Possible for a Redback spider to be in the US?

Smokehound714

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there are a few people that have them in the USA. from a small introduced population i believe
 

Ungoliant

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Can someone help me to identify this spider? It was inside a toy outside and brought inside by my kiddo. It was guarding an egg sac.
In immature black widow spider (family Theridiidae, genus Latrodectus). Do you have a photo of the egg sac? That can help identify the species.

All three of our native species of black widow can be found in Oklahoma:

While all widow spiders should be considered medically significant, bites from these spiders are rare. They generally occur when a person unwittingly sticks a bare hand into a spider's web, pressing it against the skin.
 
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The Snark

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All (T)hree of our native species can be found in Oklahoma.
I'll be under the floorboards if you want me.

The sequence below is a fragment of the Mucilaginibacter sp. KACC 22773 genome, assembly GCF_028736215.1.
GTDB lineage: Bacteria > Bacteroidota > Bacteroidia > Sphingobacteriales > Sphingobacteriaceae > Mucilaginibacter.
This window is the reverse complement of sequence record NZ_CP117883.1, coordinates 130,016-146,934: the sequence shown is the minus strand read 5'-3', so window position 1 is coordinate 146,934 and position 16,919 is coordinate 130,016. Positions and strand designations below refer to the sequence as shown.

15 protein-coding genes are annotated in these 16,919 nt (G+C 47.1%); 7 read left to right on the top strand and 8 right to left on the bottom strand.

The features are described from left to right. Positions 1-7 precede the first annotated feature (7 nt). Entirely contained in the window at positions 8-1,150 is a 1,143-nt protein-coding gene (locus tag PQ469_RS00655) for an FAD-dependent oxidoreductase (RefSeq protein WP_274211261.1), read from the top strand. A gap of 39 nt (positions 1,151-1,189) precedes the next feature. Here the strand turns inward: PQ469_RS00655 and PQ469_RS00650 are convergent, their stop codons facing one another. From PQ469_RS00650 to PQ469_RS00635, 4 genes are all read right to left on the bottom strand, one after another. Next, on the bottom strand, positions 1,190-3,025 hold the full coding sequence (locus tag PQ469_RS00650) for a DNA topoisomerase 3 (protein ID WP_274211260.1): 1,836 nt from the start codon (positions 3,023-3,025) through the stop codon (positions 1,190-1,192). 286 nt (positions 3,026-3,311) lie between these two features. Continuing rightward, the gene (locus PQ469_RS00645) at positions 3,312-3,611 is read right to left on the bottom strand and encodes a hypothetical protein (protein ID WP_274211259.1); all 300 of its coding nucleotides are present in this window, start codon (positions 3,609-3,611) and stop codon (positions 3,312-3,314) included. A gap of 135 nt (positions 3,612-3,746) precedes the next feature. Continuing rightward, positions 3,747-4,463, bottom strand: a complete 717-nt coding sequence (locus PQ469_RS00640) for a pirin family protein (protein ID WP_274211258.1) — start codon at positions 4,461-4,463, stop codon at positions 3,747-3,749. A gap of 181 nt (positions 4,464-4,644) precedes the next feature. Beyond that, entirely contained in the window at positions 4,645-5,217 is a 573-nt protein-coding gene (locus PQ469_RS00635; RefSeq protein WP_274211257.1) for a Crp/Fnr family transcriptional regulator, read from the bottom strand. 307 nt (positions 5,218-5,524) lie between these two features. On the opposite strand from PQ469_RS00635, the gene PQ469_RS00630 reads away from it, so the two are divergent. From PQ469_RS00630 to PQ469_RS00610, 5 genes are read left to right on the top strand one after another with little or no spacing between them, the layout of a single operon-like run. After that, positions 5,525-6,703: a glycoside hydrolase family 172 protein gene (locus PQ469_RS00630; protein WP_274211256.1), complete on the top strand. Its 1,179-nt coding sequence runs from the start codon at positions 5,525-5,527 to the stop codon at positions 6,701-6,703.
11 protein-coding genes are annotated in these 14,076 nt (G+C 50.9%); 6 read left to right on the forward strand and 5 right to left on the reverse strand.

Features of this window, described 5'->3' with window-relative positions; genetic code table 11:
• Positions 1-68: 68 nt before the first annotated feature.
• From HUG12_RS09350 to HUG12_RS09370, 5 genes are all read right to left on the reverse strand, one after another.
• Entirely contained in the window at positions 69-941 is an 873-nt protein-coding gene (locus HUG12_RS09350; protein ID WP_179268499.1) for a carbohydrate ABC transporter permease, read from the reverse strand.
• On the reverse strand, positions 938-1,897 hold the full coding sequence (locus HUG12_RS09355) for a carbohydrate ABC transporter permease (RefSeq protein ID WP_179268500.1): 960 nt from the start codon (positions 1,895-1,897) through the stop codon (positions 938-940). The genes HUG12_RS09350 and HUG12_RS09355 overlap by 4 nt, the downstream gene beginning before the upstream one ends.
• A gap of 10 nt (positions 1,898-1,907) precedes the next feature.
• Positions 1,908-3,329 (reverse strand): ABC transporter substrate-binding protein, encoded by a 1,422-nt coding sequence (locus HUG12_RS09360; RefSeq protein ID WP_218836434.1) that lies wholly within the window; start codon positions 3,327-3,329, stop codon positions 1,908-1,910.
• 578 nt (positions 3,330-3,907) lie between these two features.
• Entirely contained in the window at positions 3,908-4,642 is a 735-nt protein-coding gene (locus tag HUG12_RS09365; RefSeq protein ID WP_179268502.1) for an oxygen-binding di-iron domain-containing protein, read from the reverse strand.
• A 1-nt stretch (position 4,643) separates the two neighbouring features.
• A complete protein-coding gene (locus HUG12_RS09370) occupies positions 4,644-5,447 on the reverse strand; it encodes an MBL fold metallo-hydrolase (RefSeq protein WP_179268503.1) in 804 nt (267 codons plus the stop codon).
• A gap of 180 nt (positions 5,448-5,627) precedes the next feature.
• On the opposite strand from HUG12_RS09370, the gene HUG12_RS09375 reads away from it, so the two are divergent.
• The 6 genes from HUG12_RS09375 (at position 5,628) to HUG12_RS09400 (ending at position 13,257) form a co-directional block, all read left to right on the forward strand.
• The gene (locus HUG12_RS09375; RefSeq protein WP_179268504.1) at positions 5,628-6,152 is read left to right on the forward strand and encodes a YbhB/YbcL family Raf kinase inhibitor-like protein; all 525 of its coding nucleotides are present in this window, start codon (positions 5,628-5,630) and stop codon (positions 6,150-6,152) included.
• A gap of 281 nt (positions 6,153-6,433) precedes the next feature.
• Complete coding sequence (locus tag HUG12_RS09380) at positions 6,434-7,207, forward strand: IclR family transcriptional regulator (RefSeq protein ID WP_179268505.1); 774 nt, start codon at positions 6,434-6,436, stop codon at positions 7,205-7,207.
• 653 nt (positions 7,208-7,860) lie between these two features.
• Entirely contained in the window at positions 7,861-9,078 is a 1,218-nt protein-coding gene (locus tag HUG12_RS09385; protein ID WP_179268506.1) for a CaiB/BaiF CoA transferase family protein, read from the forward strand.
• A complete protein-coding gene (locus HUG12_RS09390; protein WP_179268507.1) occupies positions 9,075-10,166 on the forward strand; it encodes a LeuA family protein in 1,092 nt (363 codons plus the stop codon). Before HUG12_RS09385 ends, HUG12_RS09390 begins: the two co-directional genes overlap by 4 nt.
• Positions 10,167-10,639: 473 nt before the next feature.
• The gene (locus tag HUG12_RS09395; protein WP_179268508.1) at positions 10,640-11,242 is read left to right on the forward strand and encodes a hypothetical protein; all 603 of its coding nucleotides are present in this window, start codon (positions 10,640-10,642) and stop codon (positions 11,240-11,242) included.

kjmeredith901

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Hi All,

I live in Memphis, TN and found this lady in my garage. A google search led me here. Can you help me identify her? Thanks in advance for your help! spider.jpg
 

kjmeredith901

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It has since been suggested to me that this may be a male black widow, so now i feel dumb for calling it "lady". Can anyone confirm this?
 

Ungoliant

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It has since been suggested to me that this may be a male black widow, so now i feel dumb for calling it "lady". Can anyone confirm this?
Likely a juvenile black widow. The female Latrodectus mactans will lose these extra markings as she matures. The female Latrodectus variolus has them even as adults. (Males of both species also have extra markings, but this does not look like a mature male.)
 

AshleyB

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Researching what kind of spider was on my front door led me here. Maybe you guys can help me figure it out. I looked at a lot of pictures and can't seem to decide on what I think it is. What do you guys think? I live in Oklahoma by the way.

View attachment 220981
I am in Oklahoma City. I have found 2 of these spiders in my house on base. They look a lot like the Redback Spider, but they aren't even "supposed" to be found in the United States. I really have no idea exactly what it is - I HATE spiders... Do you think it is a widow of some sort or a redback given the fairly straight line down the back of the spider?